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Lucky Charm

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It’s still cold outside, but it’s not as cold as it once was.

Mid-March, and the city finally shows signs of the thaw. The coats are lighter, the hats are shed, the layers peel off skin that has been frozen and dry for too long. The sun is trying, it’s trying, it’s beating down on the ice-charred grass of the park, finding the dead and forgotten thistles of it, its incubating rays coaxing the dead back to life.

He sits in the park, waiting for her in the late part of the afternoon, elbows on his knees, fingers smoothing over the talisman in his hands. Again and again he turns the small piece over, wondering if she will show at all, if she will remember what he means when he says meet me at the bench or if she will give him what he deserves and ask him which one. Maybe it’s been so long she won’t remember the bench at all, or the park, or the days they used to come here, or even why she bothers with him at all.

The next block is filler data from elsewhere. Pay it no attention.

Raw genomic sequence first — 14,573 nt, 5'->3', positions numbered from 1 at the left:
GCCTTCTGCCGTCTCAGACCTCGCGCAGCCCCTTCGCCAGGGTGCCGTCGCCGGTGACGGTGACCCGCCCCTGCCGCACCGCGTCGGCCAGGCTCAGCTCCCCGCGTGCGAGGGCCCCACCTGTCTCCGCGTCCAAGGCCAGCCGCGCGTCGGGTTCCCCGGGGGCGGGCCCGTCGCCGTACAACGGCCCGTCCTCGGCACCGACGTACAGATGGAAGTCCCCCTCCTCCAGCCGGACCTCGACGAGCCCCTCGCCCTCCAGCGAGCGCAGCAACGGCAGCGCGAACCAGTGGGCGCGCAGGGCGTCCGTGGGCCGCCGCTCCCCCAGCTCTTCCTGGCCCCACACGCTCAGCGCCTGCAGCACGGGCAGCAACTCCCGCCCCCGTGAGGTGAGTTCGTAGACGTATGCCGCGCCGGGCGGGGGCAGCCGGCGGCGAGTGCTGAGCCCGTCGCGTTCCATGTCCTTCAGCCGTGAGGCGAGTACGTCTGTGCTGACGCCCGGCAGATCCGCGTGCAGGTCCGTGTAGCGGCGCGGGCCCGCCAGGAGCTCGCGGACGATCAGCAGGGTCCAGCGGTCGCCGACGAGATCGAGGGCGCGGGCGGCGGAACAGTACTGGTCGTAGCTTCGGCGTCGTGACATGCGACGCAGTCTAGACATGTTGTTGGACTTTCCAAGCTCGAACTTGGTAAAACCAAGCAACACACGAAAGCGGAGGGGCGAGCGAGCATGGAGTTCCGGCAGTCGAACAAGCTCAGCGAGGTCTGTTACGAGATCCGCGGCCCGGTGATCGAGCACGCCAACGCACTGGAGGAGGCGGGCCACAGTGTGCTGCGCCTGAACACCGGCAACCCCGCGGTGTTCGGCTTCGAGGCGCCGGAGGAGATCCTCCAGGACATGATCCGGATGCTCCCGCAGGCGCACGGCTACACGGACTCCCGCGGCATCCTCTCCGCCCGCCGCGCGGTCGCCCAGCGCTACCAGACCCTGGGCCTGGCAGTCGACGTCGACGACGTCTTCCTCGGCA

He exhales hard, and he’s tired these days.

It’s been too much ugliness, too much loss. It’s been too much adjusting, too high of a cost every single day. There is no redemption in OCCB. His old unit had been brutal, but there had been light some days in SVU. Signs of recovery, of vindication, of empowerment and a sense of setting things on a better course, only sometimes, when they got the guy. There had been days when they’d see the power come back in the eyes of a victim, when they’d see that transition from victim to survivor to fighter, when Olivia would straighten her back, look at him, as if they’d done some good - and he’d feel like what he did made a difference.